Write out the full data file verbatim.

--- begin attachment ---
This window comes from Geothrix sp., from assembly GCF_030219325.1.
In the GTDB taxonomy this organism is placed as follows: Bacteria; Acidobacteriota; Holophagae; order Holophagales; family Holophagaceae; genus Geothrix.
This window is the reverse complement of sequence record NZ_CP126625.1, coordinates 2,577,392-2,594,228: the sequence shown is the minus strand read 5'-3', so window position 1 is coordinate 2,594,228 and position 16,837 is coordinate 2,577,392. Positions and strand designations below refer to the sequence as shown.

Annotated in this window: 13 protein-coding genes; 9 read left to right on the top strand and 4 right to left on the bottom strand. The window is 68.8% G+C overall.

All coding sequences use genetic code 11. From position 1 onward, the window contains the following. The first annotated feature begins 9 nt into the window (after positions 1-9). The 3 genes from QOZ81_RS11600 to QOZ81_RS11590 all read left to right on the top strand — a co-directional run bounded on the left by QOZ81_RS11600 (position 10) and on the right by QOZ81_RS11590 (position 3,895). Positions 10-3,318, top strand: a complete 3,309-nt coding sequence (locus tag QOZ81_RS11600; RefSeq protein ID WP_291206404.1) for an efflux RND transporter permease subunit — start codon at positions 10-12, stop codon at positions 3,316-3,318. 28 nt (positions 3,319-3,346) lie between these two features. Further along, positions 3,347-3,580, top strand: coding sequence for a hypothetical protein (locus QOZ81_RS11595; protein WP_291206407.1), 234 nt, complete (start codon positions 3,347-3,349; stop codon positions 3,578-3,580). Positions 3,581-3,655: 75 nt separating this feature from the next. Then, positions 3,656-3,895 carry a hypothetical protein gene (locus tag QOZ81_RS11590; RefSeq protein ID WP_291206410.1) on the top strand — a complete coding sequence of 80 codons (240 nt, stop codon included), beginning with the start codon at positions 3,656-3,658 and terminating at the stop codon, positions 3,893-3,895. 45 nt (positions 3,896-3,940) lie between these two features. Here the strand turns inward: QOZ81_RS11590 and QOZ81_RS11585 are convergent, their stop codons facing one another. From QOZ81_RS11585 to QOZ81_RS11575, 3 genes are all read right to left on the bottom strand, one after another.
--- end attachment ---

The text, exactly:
This window comes from Geothrix sp., from assembly GCF_030219325.1.
In the GTDB taxonomy this organism is placed as follows: Bacteria; Acidobacteriota; Holophagae; order Holophagales; family Holophagaceae; genus Geothrix.
This window is the reverse complement of sequence record NZ_CP126625.1, coordinates 2,577,392-2,594,228: the sequence shown is the minus strand read 5'-3', so window position 1 is coordinate 2,594,228 and position 16,837 is coordinate 2,577,392. Positions and strand designations below refer to the sequence as shown.

Annotated in this window: 13 protein-coding genes; 9 read left to right on the top strand and 4 right to left on the bottom strand. The window is 68.8% G+C overall.

All coding sequences use genetic code 11. From position 1 onward, the window contains the following. The first annotated feature begins 9 nt into the window (after positions 1-9). The 3 genes from QOZ81_RS11600 to QOZ81_RS11590 all read left to right on the top strand — a co-directional run bounded on the left by QOZ81_RS11600 (position 10) and on the right by QOZ81_RS11590 (position 3,895). Positions 10-3,318, top strand: a complete 3,309-nt coding sequence (locus tag QOZ81_RS11600; RefSeq protein ID WP_291206404.1) for an efflux RND transporter permease subunit — start codon at positions 10-12, stop codon at positions 3,316-3,318. 28 nt (positions 3,319-3,346) lie between these two features. Further along, positions 3,347-3,580, top strand: coding sequence for a hypothetical protein (locus QOZ81_RS11595; protein WP_291206407.1), 234 nt, complete (start codon positions 3,347-3,349; stop codon positions 3,578-3,580). Positions 3,581-3,655: 75 nt separating this feature from the next. Then, positions 3,656-3,895 carry a hypothetical protein gene (locus tag QOZ81_RS11590; RefSeq protein ID WP_291206410.1) on the top strand — a complete coding sequence of 80 codons (240 nt, stop codon included), beginning with the start codon at positions 3,656-3,658 and terminating at the stop codon, positions 3,893-3,895. 45 nt (positions 3,896-3,940) lie between these two features. Here the strand turns inward: QOZ81_RS11590 and QOZ81_RS11585 are convergent, their stop codons facing one another. From QOZ81_RS11585 to QOZ81_RS11575, 3 genes are all read right to left on the bottom strand, one after another.